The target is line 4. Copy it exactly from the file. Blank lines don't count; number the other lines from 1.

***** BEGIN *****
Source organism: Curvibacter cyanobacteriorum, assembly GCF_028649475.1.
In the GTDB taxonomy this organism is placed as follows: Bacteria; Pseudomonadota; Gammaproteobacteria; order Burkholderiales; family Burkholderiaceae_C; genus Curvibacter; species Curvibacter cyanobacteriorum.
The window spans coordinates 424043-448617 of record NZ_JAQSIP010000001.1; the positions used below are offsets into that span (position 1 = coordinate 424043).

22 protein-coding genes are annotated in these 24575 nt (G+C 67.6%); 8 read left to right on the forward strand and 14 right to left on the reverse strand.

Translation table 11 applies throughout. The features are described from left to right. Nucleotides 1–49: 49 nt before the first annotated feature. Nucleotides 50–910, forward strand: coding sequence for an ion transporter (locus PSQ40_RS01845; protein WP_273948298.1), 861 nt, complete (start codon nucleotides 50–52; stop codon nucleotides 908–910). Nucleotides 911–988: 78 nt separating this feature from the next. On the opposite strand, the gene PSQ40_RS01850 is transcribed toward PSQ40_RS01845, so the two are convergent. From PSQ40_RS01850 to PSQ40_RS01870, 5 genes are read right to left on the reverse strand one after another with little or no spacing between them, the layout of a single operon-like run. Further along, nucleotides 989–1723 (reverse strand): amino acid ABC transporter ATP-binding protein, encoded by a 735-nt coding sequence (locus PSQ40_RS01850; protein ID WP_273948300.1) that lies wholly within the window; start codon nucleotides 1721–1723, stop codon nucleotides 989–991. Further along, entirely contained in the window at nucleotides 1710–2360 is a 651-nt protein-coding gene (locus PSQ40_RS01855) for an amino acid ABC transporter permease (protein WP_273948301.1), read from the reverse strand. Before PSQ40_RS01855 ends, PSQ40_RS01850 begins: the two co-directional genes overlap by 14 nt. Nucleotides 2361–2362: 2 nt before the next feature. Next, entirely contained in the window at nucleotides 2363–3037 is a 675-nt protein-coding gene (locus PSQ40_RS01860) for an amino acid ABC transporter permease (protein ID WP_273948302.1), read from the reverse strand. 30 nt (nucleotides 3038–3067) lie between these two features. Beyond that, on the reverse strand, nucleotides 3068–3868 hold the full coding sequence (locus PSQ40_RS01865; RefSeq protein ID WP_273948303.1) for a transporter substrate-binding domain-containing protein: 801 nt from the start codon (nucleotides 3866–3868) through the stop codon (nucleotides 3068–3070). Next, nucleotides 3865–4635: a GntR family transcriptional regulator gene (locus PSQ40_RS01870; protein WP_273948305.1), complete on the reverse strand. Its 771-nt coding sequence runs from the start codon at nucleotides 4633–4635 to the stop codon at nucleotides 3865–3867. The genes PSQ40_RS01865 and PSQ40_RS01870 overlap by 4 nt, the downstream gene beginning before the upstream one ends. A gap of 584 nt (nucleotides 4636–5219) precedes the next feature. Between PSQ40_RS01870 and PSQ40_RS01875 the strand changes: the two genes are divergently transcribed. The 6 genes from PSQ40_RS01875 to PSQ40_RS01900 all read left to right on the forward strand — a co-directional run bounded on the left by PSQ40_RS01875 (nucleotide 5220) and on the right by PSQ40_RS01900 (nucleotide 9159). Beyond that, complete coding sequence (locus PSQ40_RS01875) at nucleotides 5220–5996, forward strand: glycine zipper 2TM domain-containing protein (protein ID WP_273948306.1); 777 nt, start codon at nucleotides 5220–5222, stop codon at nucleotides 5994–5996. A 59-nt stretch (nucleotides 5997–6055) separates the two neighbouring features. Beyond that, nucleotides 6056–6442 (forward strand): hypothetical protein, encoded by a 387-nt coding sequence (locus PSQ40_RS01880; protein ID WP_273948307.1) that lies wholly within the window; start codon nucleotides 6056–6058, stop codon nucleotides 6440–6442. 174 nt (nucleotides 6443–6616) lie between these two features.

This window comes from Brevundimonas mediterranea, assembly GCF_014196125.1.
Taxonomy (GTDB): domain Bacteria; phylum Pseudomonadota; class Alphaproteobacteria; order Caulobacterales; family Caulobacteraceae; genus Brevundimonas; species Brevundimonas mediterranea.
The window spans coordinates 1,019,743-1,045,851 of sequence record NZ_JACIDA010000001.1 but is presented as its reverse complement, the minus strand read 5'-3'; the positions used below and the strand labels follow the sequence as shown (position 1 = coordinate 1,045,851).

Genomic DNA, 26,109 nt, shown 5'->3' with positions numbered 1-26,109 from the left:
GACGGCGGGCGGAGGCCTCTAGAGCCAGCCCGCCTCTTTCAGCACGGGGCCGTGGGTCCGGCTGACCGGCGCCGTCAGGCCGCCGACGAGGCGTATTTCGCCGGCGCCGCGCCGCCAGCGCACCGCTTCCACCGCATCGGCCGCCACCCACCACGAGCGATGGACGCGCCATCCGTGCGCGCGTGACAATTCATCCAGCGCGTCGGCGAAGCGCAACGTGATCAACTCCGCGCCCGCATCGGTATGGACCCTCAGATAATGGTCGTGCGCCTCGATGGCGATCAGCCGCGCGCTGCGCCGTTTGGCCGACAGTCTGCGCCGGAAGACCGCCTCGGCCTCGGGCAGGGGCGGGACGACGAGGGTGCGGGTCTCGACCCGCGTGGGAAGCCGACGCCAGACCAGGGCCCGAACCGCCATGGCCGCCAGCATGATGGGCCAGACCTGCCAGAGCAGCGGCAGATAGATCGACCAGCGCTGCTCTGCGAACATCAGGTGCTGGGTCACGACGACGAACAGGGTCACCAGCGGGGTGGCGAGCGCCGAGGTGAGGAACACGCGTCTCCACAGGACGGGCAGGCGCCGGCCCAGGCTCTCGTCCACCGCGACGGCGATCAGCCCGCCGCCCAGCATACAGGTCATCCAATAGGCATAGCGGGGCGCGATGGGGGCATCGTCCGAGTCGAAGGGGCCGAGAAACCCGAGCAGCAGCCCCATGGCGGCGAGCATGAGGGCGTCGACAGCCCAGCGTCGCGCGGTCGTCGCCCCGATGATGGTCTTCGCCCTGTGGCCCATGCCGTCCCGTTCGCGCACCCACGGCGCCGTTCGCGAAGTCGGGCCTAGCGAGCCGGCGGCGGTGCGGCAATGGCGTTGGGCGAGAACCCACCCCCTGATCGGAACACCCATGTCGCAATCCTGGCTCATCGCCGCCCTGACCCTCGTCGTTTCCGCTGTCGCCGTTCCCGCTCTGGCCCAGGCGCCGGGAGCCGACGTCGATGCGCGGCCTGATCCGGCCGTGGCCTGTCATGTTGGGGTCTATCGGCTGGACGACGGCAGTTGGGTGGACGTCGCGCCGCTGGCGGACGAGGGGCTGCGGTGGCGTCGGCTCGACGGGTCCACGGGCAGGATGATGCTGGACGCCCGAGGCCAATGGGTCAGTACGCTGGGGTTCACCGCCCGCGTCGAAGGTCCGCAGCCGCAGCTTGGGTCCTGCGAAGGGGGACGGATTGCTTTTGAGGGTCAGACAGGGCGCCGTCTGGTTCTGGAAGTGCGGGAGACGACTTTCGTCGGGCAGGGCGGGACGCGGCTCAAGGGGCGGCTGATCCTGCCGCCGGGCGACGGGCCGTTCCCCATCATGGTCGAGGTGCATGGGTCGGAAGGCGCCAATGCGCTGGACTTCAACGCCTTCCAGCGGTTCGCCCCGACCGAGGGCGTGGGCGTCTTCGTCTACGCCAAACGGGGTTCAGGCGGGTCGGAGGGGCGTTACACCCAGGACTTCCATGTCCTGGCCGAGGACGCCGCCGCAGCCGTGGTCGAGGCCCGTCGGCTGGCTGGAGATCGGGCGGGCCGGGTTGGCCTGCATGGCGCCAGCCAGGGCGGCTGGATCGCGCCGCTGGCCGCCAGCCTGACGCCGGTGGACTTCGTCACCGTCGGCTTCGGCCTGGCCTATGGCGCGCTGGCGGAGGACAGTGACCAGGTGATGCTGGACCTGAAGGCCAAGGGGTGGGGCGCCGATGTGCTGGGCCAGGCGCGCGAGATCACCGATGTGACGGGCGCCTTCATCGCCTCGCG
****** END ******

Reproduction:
22 protein-coding genes are annotated in these 24575 nt (G+C 67.6%); 8 read left to right on the forward strand and 14 right to left on the reverse strand.